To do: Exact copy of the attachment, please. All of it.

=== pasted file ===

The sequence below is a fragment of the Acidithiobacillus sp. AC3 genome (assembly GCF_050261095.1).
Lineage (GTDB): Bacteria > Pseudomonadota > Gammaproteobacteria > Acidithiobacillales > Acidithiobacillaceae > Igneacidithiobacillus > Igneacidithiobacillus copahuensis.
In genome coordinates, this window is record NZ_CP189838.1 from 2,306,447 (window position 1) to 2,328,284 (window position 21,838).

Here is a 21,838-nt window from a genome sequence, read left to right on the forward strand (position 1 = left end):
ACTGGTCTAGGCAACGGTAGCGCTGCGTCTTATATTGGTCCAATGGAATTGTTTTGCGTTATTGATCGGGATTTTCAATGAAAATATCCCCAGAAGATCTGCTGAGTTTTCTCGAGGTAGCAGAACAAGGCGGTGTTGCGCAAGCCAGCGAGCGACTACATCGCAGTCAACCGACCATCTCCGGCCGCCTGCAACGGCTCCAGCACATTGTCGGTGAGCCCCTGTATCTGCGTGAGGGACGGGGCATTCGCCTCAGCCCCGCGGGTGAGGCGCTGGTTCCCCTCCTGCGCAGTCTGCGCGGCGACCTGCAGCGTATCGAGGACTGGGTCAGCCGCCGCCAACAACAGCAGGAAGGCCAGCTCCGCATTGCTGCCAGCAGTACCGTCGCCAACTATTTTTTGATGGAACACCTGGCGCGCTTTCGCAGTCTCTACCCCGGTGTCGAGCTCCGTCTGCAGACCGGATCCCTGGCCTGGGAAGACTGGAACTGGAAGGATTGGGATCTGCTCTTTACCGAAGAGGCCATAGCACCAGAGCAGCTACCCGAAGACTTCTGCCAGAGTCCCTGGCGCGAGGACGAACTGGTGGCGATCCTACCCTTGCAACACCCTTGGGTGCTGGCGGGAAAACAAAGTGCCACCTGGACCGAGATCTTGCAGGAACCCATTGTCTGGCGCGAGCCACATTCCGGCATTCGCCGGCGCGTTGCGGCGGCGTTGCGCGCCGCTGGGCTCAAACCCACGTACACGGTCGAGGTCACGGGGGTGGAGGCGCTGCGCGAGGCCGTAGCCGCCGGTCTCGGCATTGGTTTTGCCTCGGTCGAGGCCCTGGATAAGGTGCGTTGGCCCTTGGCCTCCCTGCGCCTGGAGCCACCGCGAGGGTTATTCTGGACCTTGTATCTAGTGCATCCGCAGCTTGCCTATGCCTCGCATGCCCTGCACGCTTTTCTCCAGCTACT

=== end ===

The sequence below is a fragment of the Acidithiobacillus sp. AC3 genome (assembly GCF_050261095.1).
Lineage (GTDB): Bacteria > Pseudomonadota > Gammaproteobacteria > Acidithiobacillales > Acidithiobacillaceae > Igneacidithiobacillus > Igneacidithiobacillus copahuensis.
In genome coordinates, this window is record NZ_CP189838.1 from 2,306,447 (window position 1) to 2,328,284 (window position 21,838).

Here is a 21,838-nt window from a genome sequence, read left to right on the forward strand (position 1 = left end):
ACTGGTCTAGGCAACGGTAGCGCTGCGTCTTATATTGGTCCAATGGAATTGTTTTGCGTTATTGATCGGGATTTTCAATGAAAATATCCCCAGAAGATCTGCTGAGTTTTCTCGAGGTAGCAGAACAAGGCGGTGTTGCGCAAGCCAGCGAGCGACTACATCGCAGTCAACCGACCATCTCCGGCCGCCTGCAACGGCTCCAGCACATTGTCGGTGAGCCCCTGTATCTGCGTGAGGGACGGGGCATTCGCCTCAGCCCCGCGGGTGAGGCGCTGGTTCCCCTCCTGCGCAGTCTGCGCGGCGACCTGCAGCGTATCGAGGACTGGGTCAGCCGCCGCCAACAACAGCAGGAAGGCCAGCTCCGCATTGCTGCCAGCAGTACCGTCGCCAACTATTTTTTGATGGAACACCTGGCGCGCTTTCGCAGTCTCTACCCCGGTGTCGAGCTCCGTCTGCAGACCGGATCCCTGGCCTGGGAAGACTGGAACTGGAAGGATTGGGATCTGCTCTTTACCGAAGAGGCCATAGCACCAGAGCAGCTACCCGAAGACTTCTGCCAGAGTCCCTGGCGCGAGGACGAACTGGTGGCGATCCTACCCTTGCAACACCCTTGGGTGCTGGCGGGAAAACAAAGTGCCACCTGGACCGAGATCTTGCAGGAACCCATTGTCTGGCGCGAGCCACATTCCGGCATTCGCCGGCGCGTTGCGGCGGCGTTGCGCGCCGCTGGGCTCAAACCCACGTACACGGTCGAGGTCACGGGGGTGGAGGCGCTGCGCGAGGCCGTAGCCGCCGGTCTCGGCATTGGTTTTGCCTCGGTCGAGGCCCTGGATAAGGTGCGTTGGCCCTTGGCCTCCCTGCGCCTGGAGCCACCGCGAGGGTTATTCTGGACCTTGTATCTAGTGCATCCGCAGCTTGCCTATGCCTCGCATGCCCTGCACGCTTTTCTCCAGCTACT